Francesco Baracca has played a very important role during World War II, to the extent that he has become a myth. His fame is also connected to the rampant horse, symbol of Ferrari’s cars.
A lot has been written about Baracca and it is interesting to notice that two different images emerge from historiography.
On one hand we have the “knight of the air”, one who views aerial combat as a duel between gentlemen, and who harbours great enthusiasm for these battles in the sky, for fights and for victory; this aspect of Baracca was then exploited during Fascism, an age in which he was held as a symbol of political ideology, as a hero completely devoted to defending the homeland.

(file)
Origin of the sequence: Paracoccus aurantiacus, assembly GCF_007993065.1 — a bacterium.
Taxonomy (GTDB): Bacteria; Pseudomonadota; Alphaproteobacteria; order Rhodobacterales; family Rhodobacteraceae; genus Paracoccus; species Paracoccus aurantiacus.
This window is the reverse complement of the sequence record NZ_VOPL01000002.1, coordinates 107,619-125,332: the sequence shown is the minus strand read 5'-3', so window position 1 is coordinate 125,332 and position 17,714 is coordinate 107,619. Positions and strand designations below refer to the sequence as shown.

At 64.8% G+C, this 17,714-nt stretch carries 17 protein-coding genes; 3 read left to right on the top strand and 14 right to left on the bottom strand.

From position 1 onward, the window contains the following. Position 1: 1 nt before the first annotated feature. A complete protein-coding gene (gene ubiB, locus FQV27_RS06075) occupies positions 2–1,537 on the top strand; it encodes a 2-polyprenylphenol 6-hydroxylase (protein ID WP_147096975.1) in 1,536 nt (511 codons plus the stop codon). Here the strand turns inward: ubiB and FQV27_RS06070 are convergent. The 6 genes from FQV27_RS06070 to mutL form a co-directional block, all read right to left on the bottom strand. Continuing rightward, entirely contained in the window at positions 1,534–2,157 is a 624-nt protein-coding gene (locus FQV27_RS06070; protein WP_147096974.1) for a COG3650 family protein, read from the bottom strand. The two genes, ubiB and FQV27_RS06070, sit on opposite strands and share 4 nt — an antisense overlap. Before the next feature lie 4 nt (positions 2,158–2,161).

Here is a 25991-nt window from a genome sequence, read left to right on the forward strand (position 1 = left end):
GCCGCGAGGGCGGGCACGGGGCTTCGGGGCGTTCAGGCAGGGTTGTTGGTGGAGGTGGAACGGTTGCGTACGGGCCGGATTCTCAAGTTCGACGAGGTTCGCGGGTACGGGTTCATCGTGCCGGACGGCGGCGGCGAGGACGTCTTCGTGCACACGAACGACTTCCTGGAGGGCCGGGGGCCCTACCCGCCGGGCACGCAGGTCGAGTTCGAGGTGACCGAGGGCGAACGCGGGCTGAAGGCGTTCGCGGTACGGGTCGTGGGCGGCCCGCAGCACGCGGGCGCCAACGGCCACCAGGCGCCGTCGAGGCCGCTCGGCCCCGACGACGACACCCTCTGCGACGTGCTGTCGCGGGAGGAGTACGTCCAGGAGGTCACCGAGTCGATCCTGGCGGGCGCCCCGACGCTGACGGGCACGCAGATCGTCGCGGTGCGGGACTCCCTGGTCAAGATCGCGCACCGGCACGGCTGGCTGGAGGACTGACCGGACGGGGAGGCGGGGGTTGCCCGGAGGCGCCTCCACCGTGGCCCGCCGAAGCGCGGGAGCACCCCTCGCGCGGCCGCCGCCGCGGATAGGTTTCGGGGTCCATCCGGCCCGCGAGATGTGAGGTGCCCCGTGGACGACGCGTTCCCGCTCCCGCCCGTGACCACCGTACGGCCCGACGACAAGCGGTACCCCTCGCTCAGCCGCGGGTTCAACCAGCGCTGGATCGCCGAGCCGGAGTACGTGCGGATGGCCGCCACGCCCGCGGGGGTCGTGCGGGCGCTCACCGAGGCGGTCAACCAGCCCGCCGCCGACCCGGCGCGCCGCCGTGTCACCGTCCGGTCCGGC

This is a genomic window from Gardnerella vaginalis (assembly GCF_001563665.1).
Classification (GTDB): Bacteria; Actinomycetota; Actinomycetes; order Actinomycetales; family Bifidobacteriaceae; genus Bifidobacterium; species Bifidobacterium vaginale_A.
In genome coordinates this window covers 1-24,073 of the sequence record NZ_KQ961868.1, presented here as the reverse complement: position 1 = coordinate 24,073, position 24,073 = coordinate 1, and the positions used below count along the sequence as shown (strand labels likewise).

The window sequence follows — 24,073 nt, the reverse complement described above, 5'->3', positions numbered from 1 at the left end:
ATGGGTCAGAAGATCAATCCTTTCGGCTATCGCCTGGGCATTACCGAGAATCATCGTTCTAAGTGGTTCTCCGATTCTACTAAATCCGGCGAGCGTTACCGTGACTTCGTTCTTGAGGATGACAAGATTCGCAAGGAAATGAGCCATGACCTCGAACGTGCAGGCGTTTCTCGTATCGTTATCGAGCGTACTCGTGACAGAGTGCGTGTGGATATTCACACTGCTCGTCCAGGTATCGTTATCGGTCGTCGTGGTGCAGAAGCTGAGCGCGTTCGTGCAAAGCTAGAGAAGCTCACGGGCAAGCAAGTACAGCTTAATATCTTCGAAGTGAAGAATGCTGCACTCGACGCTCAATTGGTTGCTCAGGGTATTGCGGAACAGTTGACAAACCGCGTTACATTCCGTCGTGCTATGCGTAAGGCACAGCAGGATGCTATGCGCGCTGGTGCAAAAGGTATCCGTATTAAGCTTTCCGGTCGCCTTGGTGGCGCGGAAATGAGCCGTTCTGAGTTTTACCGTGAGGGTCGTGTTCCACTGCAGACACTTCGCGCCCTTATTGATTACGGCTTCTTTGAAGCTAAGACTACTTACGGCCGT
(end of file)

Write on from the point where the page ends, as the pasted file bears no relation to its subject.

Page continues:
On the other hand we have a more warrior-like figure, showing no compassion towards the enemy, a war machine without a heart, completely devoted to his military duty.
The interpretation which tends to prevail today, however, is that of a common man, interested in modernity and in the advantages of career, such as avoiding daily routine and gaining success.
(Updated to 4/10/2019)